I'm going to change the focus of this blog just a little bit, and before I do that I've got to post this little exchange between myself and Scott Yanow. Basically, it regards a comment he made on my last post, and I'll reproduce that comment here:
Scott Yanow said...
I just read your very intriguing analysis of an unknown reviewer and his or her lack of comprehension of classic jazz. Your ideas and assumptions are fascinating, but it is a pity that they are completely inaccurate.
I am the reviewer of the Yves Francois CD. I have nothing against spontaneity. Coleman Hawkins once said that it can't be jazz if there are no mistakes. I love early jazz, whether it is called dixieland, New Orleans or classic jazz. In fact, I wrote a book by the latter name. I have been listening to, writing about, and even playing in that idiom of music for 35 years.
Whether I know anything about jazz is of course open to one's opinion. Critics are not above being criticized. But I do prefer that criticism (whether of critics or of musicians) include at least a little bit of reality.
Yves Francois is a fine trumpeter and his playing always has the chancetaking spirit of the best jazz. However the CD in question includes some performances that are more important historically than they are musically. There are obvious mistakes and lost moments heard along the way, not just an occasional missed note, and a few of the selections probably should not have been released. The music is fun and has its enjoyable moments, but it is full of flaws.
Yves has since told me that he likes my writing and my understanding of early jazz. That is good enough for me.
In the future, when you criticize a review, do a little bit of research first. Perhaps you should actually listen to the music in question before criticizing the critic.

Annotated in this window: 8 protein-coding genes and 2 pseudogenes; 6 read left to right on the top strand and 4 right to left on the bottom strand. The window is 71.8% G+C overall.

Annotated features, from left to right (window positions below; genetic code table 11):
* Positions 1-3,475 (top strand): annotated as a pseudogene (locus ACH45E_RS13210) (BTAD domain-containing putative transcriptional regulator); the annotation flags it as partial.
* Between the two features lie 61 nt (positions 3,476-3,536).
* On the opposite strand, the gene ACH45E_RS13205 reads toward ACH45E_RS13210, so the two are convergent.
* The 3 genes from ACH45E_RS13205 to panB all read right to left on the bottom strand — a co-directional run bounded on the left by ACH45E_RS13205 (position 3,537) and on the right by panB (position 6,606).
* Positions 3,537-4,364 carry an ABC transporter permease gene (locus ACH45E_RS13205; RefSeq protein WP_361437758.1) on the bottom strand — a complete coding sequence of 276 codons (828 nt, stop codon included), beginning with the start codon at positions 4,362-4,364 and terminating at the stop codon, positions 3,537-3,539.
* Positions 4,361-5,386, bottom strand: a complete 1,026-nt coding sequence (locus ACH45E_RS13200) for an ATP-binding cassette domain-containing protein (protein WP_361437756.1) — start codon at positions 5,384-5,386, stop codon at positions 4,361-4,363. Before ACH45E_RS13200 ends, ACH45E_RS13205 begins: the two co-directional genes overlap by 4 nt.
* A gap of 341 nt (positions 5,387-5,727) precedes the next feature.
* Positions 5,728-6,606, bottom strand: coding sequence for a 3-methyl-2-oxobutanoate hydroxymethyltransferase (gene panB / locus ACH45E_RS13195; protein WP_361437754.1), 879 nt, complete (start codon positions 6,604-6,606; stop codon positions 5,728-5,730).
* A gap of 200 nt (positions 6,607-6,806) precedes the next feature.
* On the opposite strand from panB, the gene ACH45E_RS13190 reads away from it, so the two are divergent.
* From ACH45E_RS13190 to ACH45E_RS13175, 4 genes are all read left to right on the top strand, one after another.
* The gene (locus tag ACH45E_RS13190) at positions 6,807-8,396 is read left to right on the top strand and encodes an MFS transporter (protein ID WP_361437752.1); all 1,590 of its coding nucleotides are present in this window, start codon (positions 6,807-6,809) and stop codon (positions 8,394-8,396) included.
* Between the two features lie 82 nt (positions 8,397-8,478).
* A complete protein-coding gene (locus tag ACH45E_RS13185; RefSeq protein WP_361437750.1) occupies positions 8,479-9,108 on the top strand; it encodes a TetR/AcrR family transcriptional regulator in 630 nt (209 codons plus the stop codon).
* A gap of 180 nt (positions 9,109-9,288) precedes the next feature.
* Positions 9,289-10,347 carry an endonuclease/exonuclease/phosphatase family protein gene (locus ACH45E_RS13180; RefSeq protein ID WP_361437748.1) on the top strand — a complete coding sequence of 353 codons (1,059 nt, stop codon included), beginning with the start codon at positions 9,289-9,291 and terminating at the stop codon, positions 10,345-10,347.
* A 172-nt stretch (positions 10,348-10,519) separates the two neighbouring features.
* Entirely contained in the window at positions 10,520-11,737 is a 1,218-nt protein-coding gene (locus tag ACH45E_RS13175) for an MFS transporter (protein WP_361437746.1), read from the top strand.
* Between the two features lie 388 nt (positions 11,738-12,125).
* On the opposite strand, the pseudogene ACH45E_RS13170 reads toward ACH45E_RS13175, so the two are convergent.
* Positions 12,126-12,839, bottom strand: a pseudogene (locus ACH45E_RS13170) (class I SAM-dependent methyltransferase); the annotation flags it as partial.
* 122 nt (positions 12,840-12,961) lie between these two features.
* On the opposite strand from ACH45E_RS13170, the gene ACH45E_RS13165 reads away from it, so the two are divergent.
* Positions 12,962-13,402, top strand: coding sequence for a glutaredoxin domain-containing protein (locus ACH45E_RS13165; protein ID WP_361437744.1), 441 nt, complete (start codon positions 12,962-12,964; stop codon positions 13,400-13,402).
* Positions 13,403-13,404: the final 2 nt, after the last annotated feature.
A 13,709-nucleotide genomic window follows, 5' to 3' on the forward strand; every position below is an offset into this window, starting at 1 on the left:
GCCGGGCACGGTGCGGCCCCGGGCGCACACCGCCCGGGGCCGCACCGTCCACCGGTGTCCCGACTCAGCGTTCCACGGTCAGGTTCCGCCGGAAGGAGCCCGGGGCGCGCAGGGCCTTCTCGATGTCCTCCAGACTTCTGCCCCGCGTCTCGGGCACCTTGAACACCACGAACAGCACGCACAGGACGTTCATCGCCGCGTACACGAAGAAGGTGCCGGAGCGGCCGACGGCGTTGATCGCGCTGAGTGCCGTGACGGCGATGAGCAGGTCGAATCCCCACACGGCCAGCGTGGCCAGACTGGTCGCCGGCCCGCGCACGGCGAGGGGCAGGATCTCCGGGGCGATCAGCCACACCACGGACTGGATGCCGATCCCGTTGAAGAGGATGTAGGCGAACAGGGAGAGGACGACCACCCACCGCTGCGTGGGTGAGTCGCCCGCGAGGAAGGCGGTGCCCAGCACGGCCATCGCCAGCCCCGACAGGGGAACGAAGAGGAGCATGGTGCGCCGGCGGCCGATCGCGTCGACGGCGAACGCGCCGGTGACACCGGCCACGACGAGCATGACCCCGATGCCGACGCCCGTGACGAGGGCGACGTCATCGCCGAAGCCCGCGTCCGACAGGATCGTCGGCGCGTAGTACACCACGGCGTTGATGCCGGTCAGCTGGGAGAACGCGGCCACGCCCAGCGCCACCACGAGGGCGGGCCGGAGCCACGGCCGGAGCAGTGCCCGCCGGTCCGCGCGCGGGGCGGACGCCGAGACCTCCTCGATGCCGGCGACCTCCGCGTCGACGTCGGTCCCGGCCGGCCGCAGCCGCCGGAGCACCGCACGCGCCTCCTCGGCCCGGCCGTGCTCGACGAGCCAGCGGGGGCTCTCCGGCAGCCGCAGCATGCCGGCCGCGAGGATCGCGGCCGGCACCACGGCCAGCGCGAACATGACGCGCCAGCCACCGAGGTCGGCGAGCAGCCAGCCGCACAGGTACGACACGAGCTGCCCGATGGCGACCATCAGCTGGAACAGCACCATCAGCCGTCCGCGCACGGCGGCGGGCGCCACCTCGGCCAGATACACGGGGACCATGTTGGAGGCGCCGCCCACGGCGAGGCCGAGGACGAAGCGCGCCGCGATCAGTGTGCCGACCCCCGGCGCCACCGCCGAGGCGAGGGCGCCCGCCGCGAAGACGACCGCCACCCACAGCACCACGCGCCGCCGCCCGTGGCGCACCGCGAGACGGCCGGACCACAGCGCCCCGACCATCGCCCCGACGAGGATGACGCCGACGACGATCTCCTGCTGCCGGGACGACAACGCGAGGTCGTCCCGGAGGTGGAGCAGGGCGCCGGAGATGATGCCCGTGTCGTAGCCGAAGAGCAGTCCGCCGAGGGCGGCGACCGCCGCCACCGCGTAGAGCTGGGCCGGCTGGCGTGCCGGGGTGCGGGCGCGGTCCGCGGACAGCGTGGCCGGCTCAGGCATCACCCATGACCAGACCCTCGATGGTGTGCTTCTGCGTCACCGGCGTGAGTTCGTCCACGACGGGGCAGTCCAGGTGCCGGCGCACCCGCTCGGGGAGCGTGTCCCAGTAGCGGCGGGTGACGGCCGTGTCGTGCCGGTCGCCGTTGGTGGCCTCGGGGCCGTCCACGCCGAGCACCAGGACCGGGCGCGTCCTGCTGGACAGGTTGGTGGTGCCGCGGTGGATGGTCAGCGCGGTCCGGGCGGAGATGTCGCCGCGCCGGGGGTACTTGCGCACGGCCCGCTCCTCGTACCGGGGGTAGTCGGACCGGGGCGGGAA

I replied that basically I would stand by my comments, although I would certainly back away from my strong language that he didn't know anything about jazz. Because he says that he's part of the jazz establishment and has been so for a long time, he has watched the slow and painful demise of jazz, and is in a sense part of the problem. The problem is that everyone professionally involved in jazz has been watching this demise occur for about 50 years and no one seems to understand why it's happening or how to stop the bleeding. So in that sense, there is a crucial bit of jazz knowledge that so many jazz folks seem to lack. Scott is in a large boat.
The other part of my response was very simple--and again, many jazz critics do the same thing--that they conflate the artist with the producer. These are two different skills. If Scott says that some cuts shouldn't have been released--that's a problem for the producer, and those skills. It isn't a matter of whether or not Yves can play, where Yves is playing, or who he can get to play along with him.
Which brings me to my little change in focus.
I could sit here and rail against that very jazz establishment, the jazz programs in universities, the music schools, the record labels--and all I would produce is one long whine. There's just no point to that. So I'm going to begin to chronicle what it's like to produce a jazz CD in these tough times. Occasionally I get an email from someone wanting me to post a review of a particular CD, and if I choose to do so, I will post a review. Other than that, it's diary time. A Mom and Pop record company is born. We'll also be publishing some novels.